Friday, August 31, 2012

Black Pro-Lifers Demand an Investigation of Planned Parenthood for Woman's Death

by Steven Ertelt | Washington, DC | | 8/29/12 7:04 PM

The National Black Pro-Life Coalition (NBPLC), a coalition of African-American pro-life leaders from across the United States, is demanding an investigation of Planned Parenthood for criminal negligence in its killing of a young black woman in a failed abortion.
Planned Parenthood was responsible for the death of Tonya Reaves — a 24 year-old pregnant mother who entered the Planned Parenthood Loop Health Center abortion unit in Chicago, Illinois on Friday, July 20th, 2012. Tonya Reaves died later that evening following the botched abortion that reportedly perforated her uterus.
The following is a statement from the group, seeking an investigation:
For five hours, Ms. Reaves hemorrhaged at Planned Parenthood’s abortion facility. When an ambulance was finally called, this mother of a one-year-old son was transported to Northwestern Memorial Hospital, a renowned level one trauma center. But emergency-room doctors were given insufficient information about the cause of Ms. Reaves’ bleeding. Subsequently, they reportedly performed an ultrasound that indicated an incomplete abortion and found that the source of her excessive bleeding was a severely perforated uterus.
It appears, from the evidence made public thus far, that Planned Parenthood is guilty of criminal negligence, depraved indifference, and gross medical incompetence. According to Planned Parenthood, their abortion clinics are described as “free-standing, non-medical units” which are independent of hospitals. {1}
That’s the problem. These non-medical abortion facilities are ill-equipped to address the adverse medical complications inherent in and arising from abortions, especially late-term, second trimester abortions such as the one that claimed the life of Tonya Reaves.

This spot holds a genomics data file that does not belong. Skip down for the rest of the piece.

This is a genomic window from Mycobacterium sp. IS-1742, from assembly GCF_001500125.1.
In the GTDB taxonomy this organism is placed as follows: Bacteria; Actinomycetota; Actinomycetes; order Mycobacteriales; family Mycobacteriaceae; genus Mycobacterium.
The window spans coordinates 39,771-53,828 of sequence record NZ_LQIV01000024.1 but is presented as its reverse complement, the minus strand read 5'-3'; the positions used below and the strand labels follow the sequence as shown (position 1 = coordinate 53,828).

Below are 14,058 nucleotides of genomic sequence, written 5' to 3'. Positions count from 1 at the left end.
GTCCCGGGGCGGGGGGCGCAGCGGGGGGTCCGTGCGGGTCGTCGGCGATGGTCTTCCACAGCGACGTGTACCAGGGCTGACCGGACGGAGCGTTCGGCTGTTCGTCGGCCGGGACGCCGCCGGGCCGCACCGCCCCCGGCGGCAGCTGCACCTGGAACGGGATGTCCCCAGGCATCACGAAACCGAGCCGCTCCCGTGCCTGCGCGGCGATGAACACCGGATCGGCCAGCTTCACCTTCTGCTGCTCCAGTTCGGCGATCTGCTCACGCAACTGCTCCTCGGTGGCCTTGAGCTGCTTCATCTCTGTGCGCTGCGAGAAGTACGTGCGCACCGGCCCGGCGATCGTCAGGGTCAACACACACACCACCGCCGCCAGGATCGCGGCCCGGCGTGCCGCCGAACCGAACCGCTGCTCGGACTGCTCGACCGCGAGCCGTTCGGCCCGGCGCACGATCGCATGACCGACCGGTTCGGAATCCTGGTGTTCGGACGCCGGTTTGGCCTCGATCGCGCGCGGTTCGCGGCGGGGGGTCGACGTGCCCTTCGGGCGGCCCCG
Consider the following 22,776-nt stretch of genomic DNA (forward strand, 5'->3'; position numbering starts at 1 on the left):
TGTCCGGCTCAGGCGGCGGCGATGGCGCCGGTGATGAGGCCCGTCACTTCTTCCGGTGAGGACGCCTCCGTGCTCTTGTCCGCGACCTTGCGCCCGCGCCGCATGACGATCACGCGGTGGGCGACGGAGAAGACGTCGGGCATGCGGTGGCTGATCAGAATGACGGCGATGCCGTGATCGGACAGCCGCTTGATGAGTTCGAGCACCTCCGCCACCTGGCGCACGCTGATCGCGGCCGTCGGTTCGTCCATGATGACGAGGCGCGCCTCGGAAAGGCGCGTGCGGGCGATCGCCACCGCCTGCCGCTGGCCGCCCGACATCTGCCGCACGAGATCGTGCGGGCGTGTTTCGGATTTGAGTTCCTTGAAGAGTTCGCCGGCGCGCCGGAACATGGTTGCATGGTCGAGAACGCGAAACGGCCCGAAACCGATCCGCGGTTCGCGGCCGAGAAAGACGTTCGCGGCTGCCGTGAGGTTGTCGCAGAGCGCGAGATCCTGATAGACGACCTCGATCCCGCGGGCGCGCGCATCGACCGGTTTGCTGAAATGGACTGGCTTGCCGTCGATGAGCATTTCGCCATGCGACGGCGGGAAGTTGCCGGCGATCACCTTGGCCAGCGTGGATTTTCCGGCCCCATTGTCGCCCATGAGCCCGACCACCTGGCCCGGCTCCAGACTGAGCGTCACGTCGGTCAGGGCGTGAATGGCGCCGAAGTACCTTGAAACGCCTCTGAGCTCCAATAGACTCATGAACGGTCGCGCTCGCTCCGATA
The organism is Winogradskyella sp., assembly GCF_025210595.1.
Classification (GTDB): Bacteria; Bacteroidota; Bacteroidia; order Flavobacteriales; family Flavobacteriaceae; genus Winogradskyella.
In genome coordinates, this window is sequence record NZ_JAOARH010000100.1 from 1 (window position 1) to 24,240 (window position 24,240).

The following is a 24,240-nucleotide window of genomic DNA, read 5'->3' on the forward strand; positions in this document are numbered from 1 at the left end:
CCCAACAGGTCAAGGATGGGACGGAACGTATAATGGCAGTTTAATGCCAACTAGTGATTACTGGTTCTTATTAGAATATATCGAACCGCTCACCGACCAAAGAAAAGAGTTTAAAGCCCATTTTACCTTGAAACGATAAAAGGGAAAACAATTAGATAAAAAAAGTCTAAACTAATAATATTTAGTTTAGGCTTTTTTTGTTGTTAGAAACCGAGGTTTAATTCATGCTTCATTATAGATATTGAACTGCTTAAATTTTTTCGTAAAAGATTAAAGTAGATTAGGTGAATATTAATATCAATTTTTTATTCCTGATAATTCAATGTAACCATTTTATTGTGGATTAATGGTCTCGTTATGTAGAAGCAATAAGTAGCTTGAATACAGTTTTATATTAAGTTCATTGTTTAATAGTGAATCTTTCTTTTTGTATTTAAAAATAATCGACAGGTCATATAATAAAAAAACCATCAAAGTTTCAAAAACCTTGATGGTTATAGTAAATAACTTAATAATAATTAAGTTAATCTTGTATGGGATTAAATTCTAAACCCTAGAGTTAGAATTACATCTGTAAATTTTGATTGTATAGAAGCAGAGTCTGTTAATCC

The Department of Health and Human Services (DHHS) originally sub-contracted Planned Parenthood to limit the number of babies born to Black women as a result of President Nixon’s Commission on Population Growth and the American Future. {2}
In a country of 200 million, a growth rate of one percent per year produces enough additional people to populate a new Washington metropolitan area every year. And we are feeling the impact — in the crowding of cities, the sprawl of suburbia, the vanishing wilderness, the trespass of pollution. Every one of us feels it where it hurts most — in the quality of our lives….
And what is most tragic and most ironic is that we, who need it least, have readily accessible to us and to our wives the means of deciding how many children shall share our large and well-spaced houses and our trips to the beach. Those who lack our ways of buffering the pressure of population on their lives also lack the means to decide how many shall share their lot. {3}
Title X grants, which are the primary means by which the federal government reduces birth rates among the poor, were two-fold: to provide black women with contraceptives and for birth-control. (According to Planned Parenthood, contraceptives prevent conception; birth-control prevents the birth of a baby.) {4}
Although Title X funds may not be used to pay for abortions, DHHS considers the provision of abortion as an integral part of its birth-control efforts through Planned Parenthood for minority communities. Consequently, no firewalls have been erected to ensure that monies are not fungible.
Planned Parenthood has been subcontracted by DHHS to advance the government’s population control efforts, which is why abortion services remain largely unregulated. Illinois law, for example, does not require Planned Parenthood abortion clinics to be inspected and certified by the state’s Department of Public Health. This lack of oversight and neglect of monitoring contributed to the premature death of Tonya Reaves.
According to the national Vital Statistics data, over 20 million Black American babies have been aborted since Roe v. Wade. {5} For example, 60% of Black pregnancies end in abortion in New York according to the vital statistics record. This is not surprising because by design 78% of Planned Parenthood clinics are strategically located in communities of color.